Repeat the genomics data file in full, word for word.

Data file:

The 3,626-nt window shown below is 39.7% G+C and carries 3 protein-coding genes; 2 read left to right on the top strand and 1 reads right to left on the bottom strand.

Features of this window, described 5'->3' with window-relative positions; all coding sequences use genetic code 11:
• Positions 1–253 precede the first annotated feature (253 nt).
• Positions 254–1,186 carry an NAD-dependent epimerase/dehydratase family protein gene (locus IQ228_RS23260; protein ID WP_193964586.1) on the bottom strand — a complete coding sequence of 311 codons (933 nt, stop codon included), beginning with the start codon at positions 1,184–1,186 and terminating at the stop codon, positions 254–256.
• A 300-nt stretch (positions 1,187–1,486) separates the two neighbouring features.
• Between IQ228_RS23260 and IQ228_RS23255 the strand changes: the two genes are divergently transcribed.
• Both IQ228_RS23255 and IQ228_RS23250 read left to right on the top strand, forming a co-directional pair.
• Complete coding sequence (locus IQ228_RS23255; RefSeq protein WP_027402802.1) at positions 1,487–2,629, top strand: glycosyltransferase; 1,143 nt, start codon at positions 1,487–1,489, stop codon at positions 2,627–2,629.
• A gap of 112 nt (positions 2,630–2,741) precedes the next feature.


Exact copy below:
The 3,626-nt window shown below is 39.7% G+C and carries 3 protein-coding genes; 2 read left to right on the top strand and 1 reads right to left on the bottom strand.

Features of this window, described 5'->3' with window-relative positions; all coding sequences use genetic code 11:
• Positions 1–253 precede the first annotated feature (253 nt).
• Positions 254–1,186 carry an NAD-dependent epimerase/dehydratase family protein gene (locus IQ228_RS23260; protein ID WP_193964586.1) on the bottom strand — a complete coding sequence of 311 codons (933 nt, stop codon included), beginning with the start codon at positions 1,184–1,186 and terminating at the stop codon, positions 254–256.
• A 300-nt stretch (positions 1,187–1,486) separates the two neighbouring features.
• Between IQ228_RS23260 and IQ228_RS23255 the strand changes: the two genes are divergently transcribed.
• Both IQ228_RS23255 and IQ228_RS23250 read left to right on the top strand, forming a co-directional pair.
• Complete coding sequence (locus IQ228_RS23255; RefSeq protein WP_027402802.1) at positions 1,487–2,629, top strand: glycosyltransferase; 1,143 nt, start codon at positions 1,487–1,489, stop codon at positions 2,627–2,629.
• A gap of 112 nt (positions 2,630–2,741) precedes the next feature.